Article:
Prof. Rose Amal
UNSW Sydney, Australia
Professor Rose Amal is a UNSW Scientia Professor and an ARC Laureate Fellow (2014-2019). She is the leader of the Particles and Catalysis Research Group in the School of Chemical Engineering, UNSW, Sydney. Professor Rose Amal has received numerous prestigious awards including: being listed in the Australia’s Top 100 Most Influential Engineers (2012-2015), She has received the nation’s top civilian honour – the Companion of the Order of Australia – as part of the 2018 Queen’s Birthday Honours for her eminent service to chemical engineering, particularly in the field of particle technology, through seminal contributions to photocatalysis, to education as a researcher and academic, and to women in science as a role model and mentor. She is a Fellow of Australian Academy of Technological Sciences and Engineering (FTSE), a Fellow of Australian Academy of Science (FAA), Fellow of IChemE, and Honorary Fellow of Engineers Australia. Recently she was awarded the 2019 NSW Scientist of the Year. Her current research focuses on designing nanomaterials for solar and chemical energy conversion applications (including photocatalysis for water and air purification, water splitting, low temperature catalytic reactions) and engineering systems for solar induced processes, using the sun’s energy as a clean fuel source.
Speech Title: Harnessing Solar Energy through Nanocatalysis for Power-to-X
Prof. Gustau Catalan
the Catalan Institute of Nanosciences and Nanotechnology (ICN2), Spain
I graduated in Physics at the Universitat de Barcelona (1997) and got his PhD, also in Physics, at the Queens University of Belfast (2001), followed by research posts at IMEDEA (CSIC, Spain), the University of Groningen (Netherlands) and the Universty of Cambridge. Since 2009 I am an ICREA Research Professor and leader of the Oxide Nanophysics Group at ICN2, the Catalan Institute of Nanosciences and Nanotechnology.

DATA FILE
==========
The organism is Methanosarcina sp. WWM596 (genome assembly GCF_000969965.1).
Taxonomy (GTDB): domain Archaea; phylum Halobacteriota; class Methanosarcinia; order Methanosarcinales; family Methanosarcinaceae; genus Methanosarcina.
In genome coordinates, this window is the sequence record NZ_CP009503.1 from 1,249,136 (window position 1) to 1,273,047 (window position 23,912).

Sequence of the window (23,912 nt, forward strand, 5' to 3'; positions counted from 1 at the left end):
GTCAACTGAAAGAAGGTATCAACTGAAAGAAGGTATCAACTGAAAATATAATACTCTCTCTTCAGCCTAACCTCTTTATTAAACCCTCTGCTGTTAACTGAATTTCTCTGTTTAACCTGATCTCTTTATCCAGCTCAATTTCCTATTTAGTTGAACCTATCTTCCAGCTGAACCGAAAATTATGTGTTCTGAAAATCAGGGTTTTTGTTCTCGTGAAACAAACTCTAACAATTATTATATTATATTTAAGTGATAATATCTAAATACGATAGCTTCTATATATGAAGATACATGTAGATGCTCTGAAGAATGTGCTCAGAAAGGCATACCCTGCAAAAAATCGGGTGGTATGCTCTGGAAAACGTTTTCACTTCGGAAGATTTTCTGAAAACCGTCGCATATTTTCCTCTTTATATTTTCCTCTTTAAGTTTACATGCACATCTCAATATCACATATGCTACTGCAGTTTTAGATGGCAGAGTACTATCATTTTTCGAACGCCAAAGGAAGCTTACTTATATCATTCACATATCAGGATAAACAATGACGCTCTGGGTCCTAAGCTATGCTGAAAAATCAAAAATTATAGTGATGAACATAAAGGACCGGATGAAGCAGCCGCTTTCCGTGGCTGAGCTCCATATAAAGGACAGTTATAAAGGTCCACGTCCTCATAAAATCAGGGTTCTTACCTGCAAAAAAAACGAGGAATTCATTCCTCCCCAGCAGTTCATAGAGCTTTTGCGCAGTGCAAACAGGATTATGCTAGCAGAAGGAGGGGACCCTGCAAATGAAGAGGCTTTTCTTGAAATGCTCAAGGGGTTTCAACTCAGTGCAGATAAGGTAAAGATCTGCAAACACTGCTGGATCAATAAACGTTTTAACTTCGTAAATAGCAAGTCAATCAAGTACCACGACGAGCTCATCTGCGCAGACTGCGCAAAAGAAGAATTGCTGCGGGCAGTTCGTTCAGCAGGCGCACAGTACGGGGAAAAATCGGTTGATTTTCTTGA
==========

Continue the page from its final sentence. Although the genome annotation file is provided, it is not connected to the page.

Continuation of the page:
My research concerns how small size affects the properties and phase transitions of matrials, and in particular (though not only) funcional oxides. These include ferroelectric, antiferroelectric and multiferroic thin films as well as “Mott materials” with metal-insulator transitions. Recently, however, I am venturing into other material famílies, ranging from photoelectric semiconductors to biomaterials. I am perhaps best known for my work on flexoelectricity (bending-induced polarization, a universal and very important property of materials at the nanoscale) as well as domain wall physics. I have written very highly cited invited reviews on both these topics, with recent research highlights including the discovery of flexoelectricity in bones, or the discovery of the photoflexoelectric effect of semiconductors, and the discovery of above-bandgap photovoltages in antiferroelectrics.
Speech Title: What is flexoelectricity, and why is it so important at the nanoscale
Prof. Manish Chhowalla
University of Cambridge, United Kingdom
Manish Chhowalla is the Goldsmiths’ Professor of Materials Science at the University of Cambridge. His research interests are in the fundamental studies of atomically thin two-dimensional transition metal dichalcogenides (TMDs). In particular, his group studies the optical and electronic properties of different phases of 2D TMDs. He has demonstrated that it is possible to induce phase transformations in atomically thin materials and utilize phases with disparate properties for field effect transistors, catalysis, and energy storage. Prof Chhowalla is a Fellow of the American Association for the Advancement of Science, Materials Research Society, Institute of Physics and the Royal Society of Chemistry. He was the founding Editor in Chief of Applied Materials Today and is now the Associate Editor of ACS Nano. He has been on the Clarivate Highly Cited Researchers since 2016.